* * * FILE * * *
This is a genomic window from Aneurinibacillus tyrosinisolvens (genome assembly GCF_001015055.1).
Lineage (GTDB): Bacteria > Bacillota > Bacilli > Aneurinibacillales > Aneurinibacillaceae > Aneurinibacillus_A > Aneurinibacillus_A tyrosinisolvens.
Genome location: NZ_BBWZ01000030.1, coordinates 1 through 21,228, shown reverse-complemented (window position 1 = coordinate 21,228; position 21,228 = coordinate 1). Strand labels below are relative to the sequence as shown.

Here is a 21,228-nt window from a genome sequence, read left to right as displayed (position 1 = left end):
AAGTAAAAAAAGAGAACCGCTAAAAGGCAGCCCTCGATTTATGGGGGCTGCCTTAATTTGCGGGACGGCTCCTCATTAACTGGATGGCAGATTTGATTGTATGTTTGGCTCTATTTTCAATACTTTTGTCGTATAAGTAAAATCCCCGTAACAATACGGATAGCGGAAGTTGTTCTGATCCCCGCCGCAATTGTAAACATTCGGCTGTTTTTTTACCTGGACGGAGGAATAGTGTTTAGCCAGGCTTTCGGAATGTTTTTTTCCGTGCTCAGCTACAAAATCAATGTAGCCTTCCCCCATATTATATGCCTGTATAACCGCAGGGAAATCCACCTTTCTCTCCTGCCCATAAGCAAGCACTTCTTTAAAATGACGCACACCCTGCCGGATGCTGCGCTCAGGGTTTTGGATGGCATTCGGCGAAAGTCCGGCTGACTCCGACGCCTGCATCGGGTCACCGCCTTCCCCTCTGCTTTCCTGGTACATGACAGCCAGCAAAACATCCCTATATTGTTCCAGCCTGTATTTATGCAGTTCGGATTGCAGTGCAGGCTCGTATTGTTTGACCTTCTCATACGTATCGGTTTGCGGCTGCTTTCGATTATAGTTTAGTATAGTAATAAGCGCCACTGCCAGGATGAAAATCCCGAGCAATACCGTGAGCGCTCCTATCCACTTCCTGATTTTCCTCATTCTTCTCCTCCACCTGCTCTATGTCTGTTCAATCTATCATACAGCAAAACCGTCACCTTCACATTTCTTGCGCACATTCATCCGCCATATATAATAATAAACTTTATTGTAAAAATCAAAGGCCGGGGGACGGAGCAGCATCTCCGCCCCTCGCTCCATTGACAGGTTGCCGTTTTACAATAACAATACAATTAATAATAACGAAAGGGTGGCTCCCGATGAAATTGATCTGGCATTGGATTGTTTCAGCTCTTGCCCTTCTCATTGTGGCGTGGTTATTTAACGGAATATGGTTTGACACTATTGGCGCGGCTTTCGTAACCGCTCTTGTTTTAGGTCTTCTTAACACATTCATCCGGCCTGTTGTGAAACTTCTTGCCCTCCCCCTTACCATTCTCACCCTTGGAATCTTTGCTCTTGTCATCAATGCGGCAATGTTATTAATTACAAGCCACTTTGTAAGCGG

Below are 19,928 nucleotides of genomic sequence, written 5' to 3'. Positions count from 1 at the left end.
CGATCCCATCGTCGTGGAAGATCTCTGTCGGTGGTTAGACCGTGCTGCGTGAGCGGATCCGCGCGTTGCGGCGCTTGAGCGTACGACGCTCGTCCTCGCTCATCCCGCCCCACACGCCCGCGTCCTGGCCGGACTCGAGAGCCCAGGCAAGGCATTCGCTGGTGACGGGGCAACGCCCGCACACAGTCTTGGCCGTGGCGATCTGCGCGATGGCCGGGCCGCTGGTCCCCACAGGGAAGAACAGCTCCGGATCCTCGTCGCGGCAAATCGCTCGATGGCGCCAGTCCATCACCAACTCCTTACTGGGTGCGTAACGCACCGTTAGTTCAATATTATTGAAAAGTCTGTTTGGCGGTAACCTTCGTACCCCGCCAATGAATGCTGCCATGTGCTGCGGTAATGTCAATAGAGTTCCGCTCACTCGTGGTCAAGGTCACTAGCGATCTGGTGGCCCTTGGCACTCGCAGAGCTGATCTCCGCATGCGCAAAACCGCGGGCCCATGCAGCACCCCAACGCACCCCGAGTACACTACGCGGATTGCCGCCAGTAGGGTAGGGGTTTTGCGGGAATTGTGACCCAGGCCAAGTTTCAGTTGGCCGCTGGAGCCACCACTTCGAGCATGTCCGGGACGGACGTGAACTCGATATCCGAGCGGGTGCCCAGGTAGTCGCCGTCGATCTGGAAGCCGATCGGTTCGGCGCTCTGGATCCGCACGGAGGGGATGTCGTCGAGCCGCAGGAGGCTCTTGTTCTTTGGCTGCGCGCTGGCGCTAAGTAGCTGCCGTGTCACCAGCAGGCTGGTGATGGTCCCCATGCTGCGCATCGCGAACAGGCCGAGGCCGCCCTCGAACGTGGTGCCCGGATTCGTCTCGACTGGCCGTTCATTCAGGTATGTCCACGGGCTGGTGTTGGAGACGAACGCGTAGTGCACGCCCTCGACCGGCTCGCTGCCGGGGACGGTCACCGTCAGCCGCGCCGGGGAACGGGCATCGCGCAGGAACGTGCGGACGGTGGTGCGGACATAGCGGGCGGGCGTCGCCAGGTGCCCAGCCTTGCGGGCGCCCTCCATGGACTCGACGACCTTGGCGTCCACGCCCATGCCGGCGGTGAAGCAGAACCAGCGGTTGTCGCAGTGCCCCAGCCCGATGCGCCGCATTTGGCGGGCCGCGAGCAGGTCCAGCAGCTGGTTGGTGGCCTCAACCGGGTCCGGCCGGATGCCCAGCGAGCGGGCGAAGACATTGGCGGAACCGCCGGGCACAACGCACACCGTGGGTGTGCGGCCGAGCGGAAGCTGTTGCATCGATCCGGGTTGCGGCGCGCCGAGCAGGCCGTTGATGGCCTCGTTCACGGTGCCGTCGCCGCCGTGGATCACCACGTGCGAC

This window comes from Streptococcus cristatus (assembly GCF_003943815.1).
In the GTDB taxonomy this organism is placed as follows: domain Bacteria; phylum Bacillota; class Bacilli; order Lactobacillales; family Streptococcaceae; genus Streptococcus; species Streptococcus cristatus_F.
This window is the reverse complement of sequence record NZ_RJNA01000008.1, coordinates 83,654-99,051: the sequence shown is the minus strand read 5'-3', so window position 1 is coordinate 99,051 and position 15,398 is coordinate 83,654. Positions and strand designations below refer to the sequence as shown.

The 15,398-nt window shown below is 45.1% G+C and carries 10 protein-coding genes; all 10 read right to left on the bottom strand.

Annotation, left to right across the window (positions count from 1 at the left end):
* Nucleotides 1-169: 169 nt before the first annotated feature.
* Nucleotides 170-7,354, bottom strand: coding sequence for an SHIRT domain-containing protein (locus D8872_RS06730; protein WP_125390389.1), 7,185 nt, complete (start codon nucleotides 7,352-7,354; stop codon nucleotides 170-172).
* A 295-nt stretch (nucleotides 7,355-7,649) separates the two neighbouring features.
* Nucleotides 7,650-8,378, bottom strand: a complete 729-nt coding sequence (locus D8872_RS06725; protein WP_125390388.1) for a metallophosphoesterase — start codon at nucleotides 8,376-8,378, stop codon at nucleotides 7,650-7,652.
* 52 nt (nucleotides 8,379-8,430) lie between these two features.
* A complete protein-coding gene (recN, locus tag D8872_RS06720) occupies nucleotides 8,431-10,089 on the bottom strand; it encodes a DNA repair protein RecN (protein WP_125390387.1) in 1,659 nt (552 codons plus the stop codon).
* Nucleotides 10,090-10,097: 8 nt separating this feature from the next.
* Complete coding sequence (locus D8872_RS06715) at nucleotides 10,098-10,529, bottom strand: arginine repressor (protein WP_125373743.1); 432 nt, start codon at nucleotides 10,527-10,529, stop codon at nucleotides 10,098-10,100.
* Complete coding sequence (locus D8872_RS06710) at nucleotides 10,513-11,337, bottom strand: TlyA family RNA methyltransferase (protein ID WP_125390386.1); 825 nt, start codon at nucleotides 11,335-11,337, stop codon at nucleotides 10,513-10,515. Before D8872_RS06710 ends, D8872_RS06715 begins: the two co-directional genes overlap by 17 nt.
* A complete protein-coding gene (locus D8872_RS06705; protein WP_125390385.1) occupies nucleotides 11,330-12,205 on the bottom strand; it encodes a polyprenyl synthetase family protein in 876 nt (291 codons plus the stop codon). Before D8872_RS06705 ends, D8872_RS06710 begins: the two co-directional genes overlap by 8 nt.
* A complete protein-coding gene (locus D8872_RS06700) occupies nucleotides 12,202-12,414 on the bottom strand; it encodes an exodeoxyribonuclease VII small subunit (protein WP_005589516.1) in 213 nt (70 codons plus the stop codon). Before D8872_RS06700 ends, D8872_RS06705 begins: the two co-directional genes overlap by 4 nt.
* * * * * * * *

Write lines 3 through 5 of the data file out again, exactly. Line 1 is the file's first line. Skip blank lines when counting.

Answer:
Genome location: NZ_BBWZ01000030.1, coordinates 1 through 21,228, shown reverse-complemented (window position 1 = coordinate 21,228; position 21,228 = coordinate 1). Strand labels below are relative to the sequence as shown.

Here is a 21,228-nt window from a genome sequence, read left to right as displayed (position 1 = left end):
AAGTAAAAAAAGAGAACCGCTAAAAGGCAGCCCTCGATTTATGGGGGCTGCCTTAATTTGCGGGACGGCTCCTCATTAACTGGATGGCAGATTTGATTGTATGTTTGGCTCTATTTTCAATACTTTTGTCGTATAAGTAAAATCCCCGTAACAATACGGATAGCGGAAGTTGTTCTGATCCCCGCCGCAATTGTAAACATTCGGCTGTTTTTTTACCTGGACGGAGGAATAGTGTTTAGCCAGGCTTTCGGAATGTTTTTTTCCGTGCTCAGCTACAAAATCAATGTAGCCTTCCCCCATATTATATGCCTGTATAACCGCAGGGAAATCCACCTTTCTCTCCTGCCCATAAGCAAGCACTTCTTTAAAATGACGCACACCCTGCCGGATGCTGCGCTCAGGGTTTTGGATGGCATTCGGCGAAAGTCCGGCTGACTCCGACGCCTGCATCGGGTCACCGCCTTCCCCTCTGCTTTCCTGGTACATGACAGCCAGCAAAACATCCCTATATTGTTCCAGCCTGTATTTATGCAGTTCGGATTGCAGTGCAGGCTCGTATTGTTTGACCTTCTCATACGTATCGGTTTGCGGCTGCTTTCGATTATAGTTTAGTATAGTAATAAGCGCCACTGCCAGGATGAAAATCCCGAGCAATACCGTGAGCGCTCCTATCCACTTCCTGATTTTCCTCATTCTTCTCCTCCACCTGCTCTATGTCTGTTCAATCTATCATACAGCAAAACCGTCACCTTCACATTTCTTGCGCACATTCATCCGCCATATATAATAATAAACTTTATTGTAAAAATCAAAGGCCGGGGGACGGAGCAGCATCTCCGCCCCTCGCTCCATTGACAGGTTGCCGTTTTACAATAACAATACAATTAATAATAACGAAAGGGTGGCTCCCGATGAAATTGATCTGGCATTGGATTGTTTCAGCTCTTGCCCTTCTCATTGTGGCGTGGTTATTTAACGGAATATGGTTTGACACTATTGGCGCGGCTTTCGTAACCGCTCTTGTTTTAGGTCTTCTTAACACATTCATCCGGCCTGTTGTGAAACTTCTTGCCCTCCCCCTTACCATTCTCACCCTTGGAATCTTTGCTCTTGTCATCAATGCGGCAATGTTATTAATTACAAGCCACTTTGTAAGCGG